The Kochi Biennalle Foundation (KBF) office is also an extraordinary hive of activity. In the courtyard of the rented bungalow, Shwetal Patel, Co-ordinator- Exhibitions, is walking around conversing animatedly on the mobile phone to a BMW company representative. “It's super-hectic now,” he says, as his 40 plus colleagues sit in large rooms, looking at laptops and taking calls. “But it will be ready on time. Biennales are fragile things, but this one is artist-driven and I am sure it will produce unique results.” 

Shwetal spoke of the groundswell of support and goodwill shown by the local people. “That is heartening,” he says. But Chief Operating Officer PM Sirajuddin admits that funds are tight. He also admitted that the loans given by artists like KBF Directors Bose Krishnamachari and Riyas Komu for the previous Biennale have yet to be repaid. “But I am expecting a good support from the state government,” he says. “We will tide over the tough times. The Biennale will be a success.” 

(A shorter version was published in the Sunday Magazine, The New Indian Express, South India and Delhi)   

Wednesday, December 03, 2014

United We Stand

COLUMN: Spouse's Turn

Vimala talks about life with the noted former footballer O. Chandrasekhar

By Shevlin Sebastian 

Photo by Mithun Vinod 

On May 6, 1966, the day that Vimala Menon got married to O. Chandrasekhar, the noted football player, the happiest news she received was about her eldest sister Sarala, who was living in Sibu, Malaysia. “She had given birth to a baby girl named Sudha,” says Vimala. “I was happy, because, for the Nairs, the inheritance is through the women. Sarala was also deeply affectionate and would send gifts to us all the time from Sibu. So I liked and respected her a lot.”  

Soon, after the marriage, the couple left for Mumbai where Chandrasekhar was working as a probationary officer in the State Bank of India (SBI). At the SBI housing colony in Andheri, Chandrasekhar’s friends gave them a grand welcome. “When I entered the house, I grew excited by its many amenities,” she says. “It was a modern apartment.”

And it was while she was in Mumbai that she saw Chandrasekhar play for the first time. The match took place at the Cooperage Stadium. It was a third division game between SBI and another team in the Harwood League. “SBI won and were promoted to the second division,” says Vimala. “I saw Chandrasekhar play but had no idea about the game and knew very little about his career.”

For the record, Chandrasekhar was a member of the Indian football team from 1956-67. He was also part of the team that took part in the 1960 Olympic Games at Rome and won the gold medal at the Jakarta Asian Games in 1962, as well as the Asian Cup tournament held at Tel Aviv in 1964. He represented Maharashtra for 10 seasons and, in 1964, as captain, he helped the state win the Santosh Trophy.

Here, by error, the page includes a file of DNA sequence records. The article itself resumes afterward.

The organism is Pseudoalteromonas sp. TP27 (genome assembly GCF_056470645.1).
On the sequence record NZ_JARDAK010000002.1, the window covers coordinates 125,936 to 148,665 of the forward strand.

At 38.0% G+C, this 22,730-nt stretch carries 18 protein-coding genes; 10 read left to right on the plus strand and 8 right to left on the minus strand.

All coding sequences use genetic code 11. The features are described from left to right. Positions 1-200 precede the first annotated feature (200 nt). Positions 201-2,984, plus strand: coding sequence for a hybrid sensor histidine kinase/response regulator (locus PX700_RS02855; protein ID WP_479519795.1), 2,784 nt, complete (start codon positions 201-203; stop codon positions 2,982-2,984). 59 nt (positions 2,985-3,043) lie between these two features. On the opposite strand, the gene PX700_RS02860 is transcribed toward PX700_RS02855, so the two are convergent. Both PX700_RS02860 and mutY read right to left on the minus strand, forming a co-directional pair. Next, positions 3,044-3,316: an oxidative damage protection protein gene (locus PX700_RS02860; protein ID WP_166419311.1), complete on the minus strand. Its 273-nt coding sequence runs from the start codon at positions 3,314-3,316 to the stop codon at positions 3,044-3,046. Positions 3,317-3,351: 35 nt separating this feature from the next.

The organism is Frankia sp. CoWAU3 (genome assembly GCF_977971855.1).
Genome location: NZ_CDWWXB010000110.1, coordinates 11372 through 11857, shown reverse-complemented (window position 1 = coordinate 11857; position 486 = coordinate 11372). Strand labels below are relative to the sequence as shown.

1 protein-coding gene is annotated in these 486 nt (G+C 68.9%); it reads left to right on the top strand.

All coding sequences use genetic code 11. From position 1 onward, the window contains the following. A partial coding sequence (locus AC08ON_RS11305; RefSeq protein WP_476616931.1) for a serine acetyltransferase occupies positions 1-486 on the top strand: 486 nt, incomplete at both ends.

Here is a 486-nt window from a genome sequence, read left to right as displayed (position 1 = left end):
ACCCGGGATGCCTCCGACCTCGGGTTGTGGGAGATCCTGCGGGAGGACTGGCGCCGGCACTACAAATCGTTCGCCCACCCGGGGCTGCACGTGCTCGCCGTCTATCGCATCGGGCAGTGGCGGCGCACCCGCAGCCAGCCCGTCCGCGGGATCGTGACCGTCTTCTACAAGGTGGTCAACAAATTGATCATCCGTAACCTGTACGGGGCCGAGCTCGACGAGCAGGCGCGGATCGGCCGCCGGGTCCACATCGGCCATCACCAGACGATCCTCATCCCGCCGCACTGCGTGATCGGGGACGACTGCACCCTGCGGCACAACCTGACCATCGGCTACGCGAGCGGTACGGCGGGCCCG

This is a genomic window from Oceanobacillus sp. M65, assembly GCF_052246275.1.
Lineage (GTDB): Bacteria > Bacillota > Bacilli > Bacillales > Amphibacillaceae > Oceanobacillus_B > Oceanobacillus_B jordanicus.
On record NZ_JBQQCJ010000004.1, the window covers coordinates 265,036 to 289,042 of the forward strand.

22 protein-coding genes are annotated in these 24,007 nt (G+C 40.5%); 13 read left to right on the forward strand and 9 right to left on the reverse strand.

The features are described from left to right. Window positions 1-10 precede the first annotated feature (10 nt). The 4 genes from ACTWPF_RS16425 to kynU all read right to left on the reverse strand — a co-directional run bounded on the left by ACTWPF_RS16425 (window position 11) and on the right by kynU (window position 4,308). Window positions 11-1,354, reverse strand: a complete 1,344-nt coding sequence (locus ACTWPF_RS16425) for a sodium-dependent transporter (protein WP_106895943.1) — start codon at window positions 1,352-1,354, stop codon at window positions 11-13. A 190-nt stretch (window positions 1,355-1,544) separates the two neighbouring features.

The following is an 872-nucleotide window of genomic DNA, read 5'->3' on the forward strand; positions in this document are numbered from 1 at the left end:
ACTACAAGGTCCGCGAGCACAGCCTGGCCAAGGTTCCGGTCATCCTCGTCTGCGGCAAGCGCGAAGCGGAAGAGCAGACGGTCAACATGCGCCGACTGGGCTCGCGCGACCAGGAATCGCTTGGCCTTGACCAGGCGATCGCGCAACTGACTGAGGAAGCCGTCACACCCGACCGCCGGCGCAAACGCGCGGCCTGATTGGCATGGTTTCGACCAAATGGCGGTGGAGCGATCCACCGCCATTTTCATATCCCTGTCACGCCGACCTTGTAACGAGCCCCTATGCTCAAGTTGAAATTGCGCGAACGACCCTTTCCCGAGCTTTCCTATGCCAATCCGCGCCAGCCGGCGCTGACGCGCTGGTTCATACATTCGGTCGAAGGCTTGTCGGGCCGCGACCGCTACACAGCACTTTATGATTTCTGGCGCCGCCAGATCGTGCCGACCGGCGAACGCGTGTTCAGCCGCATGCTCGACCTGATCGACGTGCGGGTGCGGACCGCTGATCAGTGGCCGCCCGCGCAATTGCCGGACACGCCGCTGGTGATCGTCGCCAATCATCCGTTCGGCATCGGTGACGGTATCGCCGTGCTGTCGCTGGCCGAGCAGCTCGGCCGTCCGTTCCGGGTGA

In Mumbai, after a while, Vimala got pregnant. Thereafter, she went home, to Kochi, and gave birth to Sunil, who is 47 now. The couple have two more children: Sudhir, 44, and Suma, 38.

Life was moving at a smooth pace. Chandrasekhar was moving steadily up the ladder, while Vimala was busy looking after the children.

In 1979, at age 32, Vimala was at the peak of her beauty, with her long flowing hair, fair skin, and vivacious smile. One day, she detected a lump under her breast.  At that time they were staying in Thiruvananthapuram. A biopsy was done at the Medical College Hospital.

When the result confirmed breast cancer, Chandrasekhar burst into tears. “I asked him why he was crying in front of the children,” says Vimala. “At that time, my daughter was only three years old.”

Vimala had to undergo chemotherapy sessions. Soon, she lost all her hair. The prognosis was grim: she had three months to live. “My whole body was aching, and I was thinking, ‘Will I die?’” says Vimala. Nevertheless, she told Dr Krishnan Nair, “I have to look after my children. I will fight till the last minute.”

But Vimala survived, even though the treatment lasted for five years. Medicines worth lakhs of rupees had to be brought from abroad, sent by anxious relatives and friends. “We were financially stretched, but the bank paid all the bills,” says Vimala.

Looking back, she is all praise for her husband. “Chandrasekhar stood like a rock,” she says. “But he suffered a lot seeing me in this situation.”

Asked about the qualities of her husband, Vimala says, “He is very punctual He gets up at a fixed time, and goes to sleep at the same time. He has his meals on time. If he says that we will be going out at 8 a.m., everybody should be ready before that. Just the other day, my neighbor told me that when Chandrasekhar shuts the gate at 9 p.m., they correct the clock.” 

As for his role as a father, Vimala says, “Chandrasekhar was not strict, but the children knew that their father was disciplined, so they followed whatever he did.”